We must refrain from labeling ourselves… We are Muslims. I am a Muslim. You are a Muslim. A profound ayah in surat Fussilat states, “And who could be better in speech than one who calls unto Allah, acts righteously and says ‘I am of those who are Muslims’” (Fussilat, 41:33). None of the above labels were used by God. He (swt) taught us to say, “I am a Muslim.”

The only sure way to rid ourselves of fanaticism and prejudice is to have genuine taqwa of Allah, i.e. to be mindful of Allah (SWT) and attentive to His commands. Not so surprising, the ayah that precedes the command of unity mandates all believers to be conscious of Allah (SWT), “O you who believe have taqwa (be mindful) of Allah, as is His due and die not except as a Muslim” (Aal ‘Imran, 3:102). Hence, unity depends on genuine piety. The Prophet (s) while pointing to his heart stated, “Piety is here, piety is here, piety is here.” One may then conclude, when the hearts are purified, unity manifests itself as it did with the two tribes of al-Madinah. United we stand, divided we fall.

The way to attain genuine piety is, “Cling unto the rope of Allah” (Aal ‘Imran, 3:103). According to one narration related by a prominent companion of the Prophet (SAW) Abdullah Ibn Mas’oud, “The rope of Allah is the Book of Allah.” In another narration by Abi Sa’eed al-Khudari, the Prophet (SAW) said, “The Book of Allah is the rope of Allah stretched from the heavens to earth.” Technically, ropes have tensile strength and are usually used for pulling and lifting. The Prophet did claim that, “The Book of Allah is the strongest rope.” The Book of Allah possesses the power to pull us all together and unite us. The choice is ours.

The Imams (Shia and Sunni) of the Imams Council of the Michigan Muslim Community Council (MMCC) and community leaders of Southeast Michigan recently met and discussed the current conflict in Iraq. The objective of the meeting was to re-affirm the Muslim Code of Honor signed by the Imams in May of 2007 as a result of the then sectarianism. The Imams remain united and in solidarity against sectarianism, disunity and division. They are committed to making sure the present condition of sectarianism in Iraq does not spill over into our communities.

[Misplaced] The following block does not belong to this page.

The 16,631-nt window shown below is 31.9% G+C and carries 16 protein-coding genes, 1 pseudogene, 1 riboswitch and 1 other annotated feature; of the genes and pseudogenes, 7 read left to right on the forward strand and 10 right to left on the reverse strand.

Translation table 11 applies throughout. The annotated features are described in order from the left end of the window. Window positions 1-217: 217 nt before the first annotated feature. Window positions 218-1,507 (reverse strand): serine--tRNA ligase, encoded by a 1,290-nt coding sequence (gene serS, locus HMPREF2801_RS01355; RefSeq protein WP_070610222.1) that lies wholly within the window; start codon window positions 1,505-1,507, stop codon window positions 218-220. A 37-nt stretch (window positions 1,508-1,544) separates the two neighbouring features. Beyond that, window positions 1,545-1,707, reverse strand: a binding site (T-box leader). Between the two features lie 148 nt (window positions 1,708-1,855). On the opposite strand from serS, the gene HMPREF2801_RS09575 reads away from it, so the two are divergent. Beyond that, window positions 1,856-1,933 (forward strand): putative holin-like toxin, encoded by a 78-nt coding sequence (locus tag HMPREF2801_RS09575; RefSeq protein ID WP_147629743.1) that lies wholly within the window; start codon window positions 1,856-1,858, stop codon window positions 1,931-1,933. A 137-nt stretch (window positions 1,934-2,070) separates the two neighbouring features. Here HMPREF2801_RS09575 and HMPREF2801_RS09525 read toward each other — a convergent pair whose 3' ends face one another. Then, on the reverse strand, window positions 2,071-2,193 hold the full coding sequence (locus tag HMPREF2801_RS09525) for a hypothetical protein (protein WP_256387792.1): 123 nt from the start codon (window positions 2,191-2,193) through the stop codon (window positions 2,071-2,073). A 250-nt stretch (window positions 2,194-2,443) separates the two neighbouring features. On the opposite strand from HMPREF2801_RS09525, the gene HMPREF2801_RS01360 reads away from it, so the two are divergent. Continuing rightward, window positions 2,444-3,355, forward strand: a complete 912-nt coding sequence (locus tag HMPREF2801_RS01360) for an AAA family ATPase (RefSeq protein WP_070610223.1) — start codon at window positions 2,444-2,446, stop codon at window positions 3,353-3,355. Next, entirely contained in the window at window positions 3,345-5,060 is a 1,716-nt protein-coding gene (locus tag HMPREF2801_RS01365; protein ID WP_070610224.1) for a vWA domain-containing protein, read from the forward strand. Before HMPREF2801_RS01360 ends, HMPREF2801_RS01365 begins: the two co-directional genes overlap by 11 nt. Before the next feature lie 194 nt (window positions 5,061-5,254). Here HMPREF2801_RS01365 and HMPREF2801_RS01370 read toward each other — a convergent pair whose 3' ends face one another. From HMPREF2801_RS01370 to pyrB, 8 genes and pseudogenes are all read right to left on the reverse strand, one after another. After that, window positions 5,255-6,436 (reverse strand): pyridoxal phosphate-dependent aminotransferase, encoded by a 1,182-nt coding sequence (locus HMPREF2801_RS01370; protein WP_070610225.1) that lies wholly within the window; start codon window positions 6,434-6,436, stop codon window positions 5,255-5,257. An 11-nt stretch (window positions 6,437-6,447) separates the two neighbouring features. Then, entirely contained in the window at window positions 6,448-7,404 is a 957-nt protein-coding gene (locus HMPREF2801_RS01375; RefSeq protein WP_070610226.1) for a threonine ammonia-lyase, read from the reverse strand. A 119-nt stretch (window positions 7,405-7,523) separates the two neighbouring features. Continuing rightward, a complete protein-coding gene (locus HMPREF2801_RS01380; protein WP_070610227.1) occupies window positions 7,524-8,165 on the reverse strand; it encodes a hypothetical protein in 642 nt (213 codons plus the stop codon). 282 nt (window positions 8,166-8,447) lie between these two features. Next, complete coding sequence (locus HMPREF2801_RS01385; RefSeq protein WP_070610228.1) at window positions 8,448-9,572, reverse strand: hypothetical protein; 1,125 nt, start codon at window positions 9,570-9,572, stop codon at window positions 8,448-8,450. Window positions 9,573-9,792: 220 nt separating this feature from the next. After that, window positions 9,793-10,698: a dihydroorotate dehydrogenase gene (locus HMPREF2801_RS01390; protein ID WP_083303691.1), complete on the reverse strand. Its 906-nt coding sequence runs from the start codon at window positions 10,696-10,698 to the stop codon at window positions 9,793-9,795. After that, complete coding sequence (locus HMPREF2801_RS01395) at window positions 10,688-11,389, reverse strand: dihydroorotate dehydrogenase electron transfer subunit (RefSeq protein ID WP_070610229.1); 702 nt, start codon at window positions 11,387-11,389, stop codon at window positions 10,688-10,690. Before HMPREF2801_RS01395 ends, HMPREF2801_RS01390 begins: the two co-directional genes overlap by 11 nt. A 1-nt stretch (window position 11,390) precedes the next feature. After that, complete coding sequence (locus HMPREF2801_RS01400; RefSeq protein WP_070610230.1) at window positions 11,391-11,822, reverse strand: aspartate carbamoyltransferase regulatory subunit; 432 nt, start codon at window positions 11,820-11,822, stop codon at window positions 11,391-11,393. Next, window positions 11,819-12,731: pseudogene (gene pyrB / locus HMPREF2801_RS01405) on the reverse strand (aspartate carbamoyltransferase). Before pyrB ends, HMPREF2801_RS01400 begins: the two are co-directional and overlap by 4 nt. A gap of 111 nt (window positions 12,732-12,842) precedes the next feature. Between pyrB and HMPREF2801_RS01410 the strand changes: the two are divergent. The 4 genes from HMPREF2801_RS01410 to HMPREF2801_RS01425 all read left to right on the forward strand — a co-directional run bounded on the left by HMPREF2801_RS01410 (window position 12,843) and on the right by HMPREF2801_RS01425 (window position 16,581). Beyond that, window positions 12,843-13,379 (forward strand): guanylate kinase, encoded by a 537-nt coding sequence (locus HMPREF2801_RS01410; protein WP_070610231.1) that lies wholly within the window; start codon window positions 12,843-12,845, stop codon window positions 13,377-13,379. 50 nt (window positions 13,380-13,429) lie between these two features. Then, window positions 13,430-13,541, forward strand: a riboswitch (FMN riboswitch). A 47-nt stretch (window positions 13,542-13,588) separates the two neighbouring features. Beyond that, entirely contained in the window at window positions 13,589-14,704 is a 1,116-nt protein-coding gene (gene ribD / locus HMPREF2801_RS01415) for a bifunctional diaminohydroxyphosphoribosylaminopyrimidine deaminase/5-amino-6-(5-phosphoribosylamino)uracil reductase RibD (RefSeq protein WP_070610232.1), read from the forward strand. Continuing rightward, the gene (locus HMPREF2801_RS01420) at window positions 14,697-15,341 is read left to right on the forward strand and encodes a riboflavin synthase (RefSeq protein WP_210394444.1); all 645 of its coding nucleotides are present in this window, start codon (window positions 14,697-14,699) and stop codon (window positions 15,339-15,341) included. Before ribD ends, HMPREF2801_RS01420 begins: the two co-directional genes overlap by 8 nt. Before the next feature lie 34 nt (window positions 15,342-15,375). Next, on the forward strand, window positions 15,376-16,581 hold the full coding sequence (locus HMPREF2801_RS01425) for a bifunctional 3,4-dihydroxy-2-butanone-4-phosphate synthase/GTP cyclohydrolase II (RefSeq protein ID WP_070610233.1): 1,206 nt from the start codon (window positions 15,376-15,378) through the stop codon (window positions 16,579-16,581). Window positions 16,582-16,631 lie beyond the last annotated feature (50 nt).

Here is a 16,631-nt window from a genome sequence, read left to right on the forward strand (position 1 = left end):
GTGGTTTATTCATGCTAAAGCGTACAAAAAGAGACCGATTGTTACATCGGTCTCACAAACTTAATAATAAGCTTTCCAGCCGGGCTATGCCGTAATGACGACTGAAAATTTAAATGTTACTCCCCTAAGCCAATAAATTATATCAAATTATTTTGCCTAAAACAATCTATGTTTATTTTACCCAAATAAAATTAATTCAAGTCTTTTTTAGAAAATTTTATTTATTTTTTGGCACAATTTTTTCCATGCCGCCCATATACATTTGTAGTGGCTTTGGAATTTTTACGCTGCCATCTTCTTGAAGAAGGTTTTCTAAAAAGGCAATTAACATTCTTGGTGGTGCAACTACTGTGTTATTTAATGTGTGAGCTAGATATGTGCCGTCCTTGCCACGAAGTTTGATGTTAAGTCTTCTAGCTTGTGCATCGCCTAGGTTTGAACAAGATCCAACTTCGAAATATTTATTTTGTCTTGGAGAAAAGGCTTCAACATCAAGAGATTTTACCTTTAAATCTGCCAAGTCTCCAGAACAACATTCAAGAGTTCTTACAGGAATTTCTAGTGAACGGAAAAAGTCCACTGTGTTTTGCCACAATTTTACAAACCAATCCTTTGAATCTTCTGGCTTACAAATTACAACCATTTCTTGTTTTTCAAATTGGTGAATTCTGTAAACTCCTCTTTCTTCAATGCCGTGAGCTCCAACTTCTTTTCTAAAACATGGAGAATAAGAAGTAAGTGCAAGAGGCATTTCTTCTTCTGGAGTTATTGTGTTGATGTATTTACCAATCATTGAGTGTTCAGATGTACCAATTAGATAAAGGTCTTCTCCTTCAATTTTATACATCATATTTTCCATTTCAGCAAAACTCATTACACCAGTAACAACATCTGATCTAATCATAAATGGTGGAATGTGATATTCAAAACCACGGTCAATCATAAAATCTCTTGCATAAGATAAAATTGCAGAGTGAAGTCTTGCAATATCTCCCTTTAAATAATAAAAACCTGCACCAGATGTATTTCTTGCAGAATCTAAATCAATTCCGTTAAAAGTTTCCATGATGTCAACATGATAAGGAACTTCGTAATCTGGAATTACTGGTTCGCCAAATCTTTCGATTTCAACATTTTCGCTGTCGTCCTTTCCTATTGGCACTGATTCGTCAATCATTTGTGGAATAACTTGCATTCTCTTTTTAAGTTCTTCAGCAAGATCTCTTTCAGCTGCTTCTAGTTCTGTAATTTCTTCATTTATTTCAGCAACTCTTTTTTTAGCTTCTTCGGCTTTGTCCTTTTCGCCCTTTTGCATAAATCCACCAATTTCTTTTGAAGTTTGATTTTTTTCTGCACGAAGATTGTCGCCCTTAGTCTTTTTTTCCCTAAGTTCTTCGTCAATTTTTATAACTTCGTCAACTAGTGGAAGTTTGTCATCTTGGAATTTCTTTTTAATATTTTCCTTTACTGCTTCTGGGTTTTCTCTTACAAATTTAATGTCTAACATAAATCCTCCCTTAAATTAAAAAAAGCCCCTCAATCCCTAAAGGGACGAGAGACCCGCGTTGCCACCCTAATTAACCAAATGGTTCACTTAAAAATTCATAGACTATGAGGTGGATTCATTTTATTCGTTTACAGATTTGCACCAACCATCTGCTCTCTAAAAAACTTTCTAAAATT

The imams agree that the conflict in Iraq is political in nature and not necessarily a Sunnii/Shia one. They condemned all types of extremism, especially violent extremism. They vowed to always speak against violence for violence begets violence. Peaceful dialogue is the only way to resolving conflicts, the imams concluded. They are keen on protecting our communities from any potential sectarianism.

The imams admitted, “We cannot solve the problems of the Middle East. Our attention should be focused here on domestic issues.” The Muslim community in America is facing many problems such as hate and Islamophobia. Other issues involve our youth such as drugs, homosexuality, atheism to name a few.

The imams caution our youth from being brainwashed by any faction through the internet or any social media outlet in an attempt to recruit fighters from the US. The imams have a strong desire to protect our youth. Our youth must be clever enough to recognize that our religion is being hijacked by terrorists who serve specific agendas and not be trapped.

The imams are calling for peace. Nearly 24 imams and community leaders who were present at the meeting signed the reaffirmation of the Muslim Code of Honor which reads:

1) We reaffirm the Muslim Code of Honor signed by Shia and Sunni imams, on May 10th, 2007. The signed agreement calls for Shia and Sunni communities, led by the imams, to live together peacefully in America acknowledging fundamental differences among madhahib. It is imperative, upon signing the Code of Honor that we work towards maintaining and enhancing good relationships among us.

2) Adhering to the Code of Honor, we must encourage respectful language in our institutions and discourage speech or material that engages in rhetoric of takfîr or disrespect of Muslim scholars and leaders – traditional or contemporary.

3) Be aware that there are some who promote discord and fitna. We must not allow such parties to distract us, for the sake of Muslim Americans who live and struggle for a dignified existence for Islam and Muslims. We remember Allah (SWT)’s commandment: “And hold fast, all together, to the rope of God, and be not divided among yourselves. And remember with gratitude God’s favor upon you, when you were enemies and He joined your hearts in love. Thus by His grace you became brethren. And you were on the brink of the Fire, and He saved you from it. Thus doth God make His Signs clear to you, that you may be guided. So let there arise out of you a band of people inviting to all that is good, enjoining what is right and forbidding what is wrong. They are the ones to attain felicity. And be not like those who are divided amongst themselves and fall into disputations after receiving clear signs. For them is a dreadful penalty” (3:103-05).

4) We encourage our national organizations, moreover, through the example of our brotherly cooperation in SE Michigan, to honor the terms of the Code of Honor we signed. We stand ready to work with anyone towards this goal to promote true spirit of peaceful coexistence and respect among all. We ask God the Exalted to aid us in this and all our efforts to conduct ourselves in a manner that is most pleasing to Him.